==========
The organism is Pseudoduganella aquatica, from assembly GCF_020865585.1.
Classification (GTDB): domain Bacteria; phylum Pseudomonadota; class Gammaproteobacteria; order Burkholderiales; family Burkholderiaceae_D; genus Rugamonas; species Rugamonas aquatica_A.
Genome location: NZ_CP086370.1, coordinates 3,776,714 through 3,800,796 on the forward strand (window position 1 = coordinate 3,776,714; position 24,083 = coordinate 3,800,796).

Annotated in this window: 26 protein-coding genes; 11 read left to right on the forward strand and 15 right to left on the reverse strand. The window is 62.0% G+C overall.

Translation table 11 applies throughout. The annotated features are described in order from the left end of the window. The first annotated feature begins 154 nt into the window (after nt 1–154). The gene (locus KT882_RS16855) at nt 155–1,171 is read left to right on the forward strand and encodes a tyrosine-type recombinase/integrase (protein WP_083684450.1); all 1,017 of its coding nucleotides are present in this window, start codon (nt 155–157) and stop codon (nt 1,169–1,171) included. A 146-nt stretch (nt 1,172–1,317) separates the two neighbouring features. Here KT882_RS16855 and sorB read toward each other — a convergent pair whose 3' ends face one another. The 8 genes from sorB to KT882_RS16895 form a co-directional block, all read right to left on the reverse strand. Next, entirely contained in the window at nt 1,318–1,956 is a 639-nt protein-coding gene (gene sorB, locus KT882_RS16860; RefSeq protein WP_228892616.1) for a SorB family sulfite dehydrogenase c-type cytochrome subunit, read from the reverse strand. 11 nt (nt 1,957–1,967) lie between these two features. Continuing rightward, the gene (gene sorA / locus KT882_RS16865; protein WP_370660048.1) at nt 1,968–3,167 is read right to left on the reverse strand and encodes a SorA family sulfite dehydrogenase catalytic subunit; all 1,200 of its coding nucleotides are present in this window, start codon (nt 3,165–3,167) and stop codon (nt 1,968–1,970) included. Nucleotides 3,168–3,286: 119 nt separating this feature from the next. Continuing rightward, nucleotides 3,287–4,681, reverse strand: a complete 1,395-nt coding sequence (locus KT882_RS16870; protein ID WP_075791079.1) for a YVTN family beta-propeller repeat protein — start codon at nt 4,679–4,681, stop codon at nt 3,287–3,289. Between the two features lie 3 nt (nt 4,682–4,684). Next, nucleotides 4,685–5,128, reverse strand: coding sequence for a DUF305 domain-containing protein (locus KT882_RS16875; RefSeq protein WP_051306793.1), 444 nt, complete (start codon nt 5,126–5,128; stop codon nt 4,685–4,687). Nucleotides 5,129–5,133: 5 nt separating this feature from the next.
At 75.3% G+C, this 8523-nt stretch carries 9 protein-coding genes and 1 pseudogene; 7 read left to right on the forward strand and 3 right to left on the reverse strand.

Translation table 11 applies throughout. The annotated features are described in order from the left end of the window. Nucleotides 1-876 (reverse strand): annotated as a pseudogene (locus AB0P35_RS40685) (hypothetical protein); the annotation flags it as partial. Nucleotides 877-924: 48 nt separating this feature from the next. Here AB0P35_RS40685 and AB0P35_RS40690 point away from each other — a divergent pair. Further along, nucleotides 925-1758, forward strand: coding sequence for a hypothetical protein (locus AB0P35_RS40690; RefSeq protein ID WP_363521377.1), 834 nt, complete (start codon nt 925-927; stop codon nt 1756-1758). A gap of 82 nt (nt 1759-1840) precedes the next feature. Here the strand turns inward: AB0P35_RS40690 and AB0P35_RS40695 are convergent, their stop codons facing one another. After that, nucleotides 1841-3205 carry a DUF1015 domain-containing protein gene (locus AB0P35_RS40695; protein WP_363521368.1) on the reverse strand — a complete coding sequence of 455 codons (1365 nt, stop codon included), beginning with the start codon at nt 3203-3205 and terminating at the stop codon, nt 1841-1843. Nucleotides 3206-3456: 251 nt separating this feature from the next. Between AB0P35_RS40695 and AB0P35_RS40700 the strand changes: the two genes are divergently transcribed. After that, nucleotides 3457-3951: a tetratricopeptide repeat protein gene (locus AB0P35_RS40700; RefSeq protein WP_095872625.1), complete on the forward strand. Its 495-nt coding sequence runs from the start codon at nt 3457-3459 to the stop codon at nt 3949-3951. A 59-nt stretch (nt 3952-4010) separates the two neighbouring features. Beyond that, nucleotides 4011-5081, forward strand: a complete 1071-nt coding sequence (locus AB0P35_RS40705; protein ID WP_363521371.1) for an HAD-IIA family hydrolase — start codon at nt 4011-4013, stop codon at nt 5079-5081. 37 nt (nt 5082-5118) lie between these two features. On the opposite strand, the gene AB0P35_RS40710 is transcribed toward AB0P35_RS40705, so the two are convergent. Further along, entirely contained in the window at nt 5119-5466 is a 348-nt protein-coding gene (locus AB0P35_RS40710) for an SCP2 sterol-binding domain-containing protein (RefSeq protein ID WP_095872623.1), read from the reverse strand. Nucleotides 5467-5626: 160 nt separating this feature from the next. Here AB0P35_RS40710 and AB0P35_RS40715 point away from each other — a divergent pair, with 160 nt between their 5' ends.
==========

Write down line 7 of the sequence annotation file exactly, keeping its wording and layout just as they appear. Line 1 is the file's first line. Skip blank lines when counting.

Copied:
Translation table 11 applies throughout. The annotated features are described in order from the left end of the window. Nucleotides 1-876 (reverse strand): annotated as a pseudogene (locus AB0P35_RS40685) (hypothetical protein); the annotation flags it as partial. Nucleotides 877-924: 48 nt separating this feature from the next. Here AB0P35_RS40685 and AB0P35_RS40690 point away from each other — a divergent pair. Further along, nucleotides 925-1758, forward strand: coding sequence for a hypothetical protein (locus AB0P35_RS40690; RefSeq protein ID WP_363521377.1), 834 nt, complete (start codon nt 925-927; stop codon nt 1756-1758). A gap of 82 nt (nt 1759-1840) precedes the next feature. Here the strand turns inward: AB0P35_RS40690 and AB0P35_RS40695 are convergent, their stop codons facing one another. After that, nucleotides 1841-3205 carry a DUF1015 domain-containing protein gene (locus AB0P35_RS40695; protein WP_363521368.1) on the reverse strand — a complete coding sequence of 455 codons (1365 nt, stop codon included), beginning with the start codon at nt 3203-3205 and terminating at the stop codon, nt 1841-1843. Nucleotides 3206-3456: 251 nt separating this feature from the next. Between AB0P35_RS40695 and AB0P35_RS40700 the strand changes: the two genes are divergently transcribed. After that, nucleotides 3457-3951: a tetratricopeptide repeat protein gene (locus AB0P35_RS40700; RefSeq protein WP_095872625.1), complete on the forward strand. Its 495-nt coding sequence runs from the start codon at nt 3457-3459 to the stop codon at nt 3949-3951. A 59-nt stretch (nt 3952-4010) separates the two neighbouring features. Beyond that, nucleotides 4011-5081, forward strand: a complete 1071-nt coding sequence (locus AB0P35_RS40705; protein ID WP_363521371.1) for an HAD-IIA family hydrolase — start codon at nt 4011-4013, stop codon at nt 5079-5081. 37 nt (nt 5082-5118) lie between these two features. On the opposite strand, the gene AB0P35_RS40710 is transcribed toward AB0P35_RS40705, so the two are convergent. Further along, entirely contained in the window at nt 5119-5466 is a 348-nt protein-coding gene (locus AB0P35_RS40710) for an SCP2 sterol-binding domain-containing protein (RefSeq protein ID WP_095872623.1), read from the reverse strand. Nucleotides 5467-5626: 160 nt separating this feature from the next. Here AB0P35_RS40710 and AB0P35_RS40715 point away from each other — a divergent pair, with 160 nt between their 5' ends.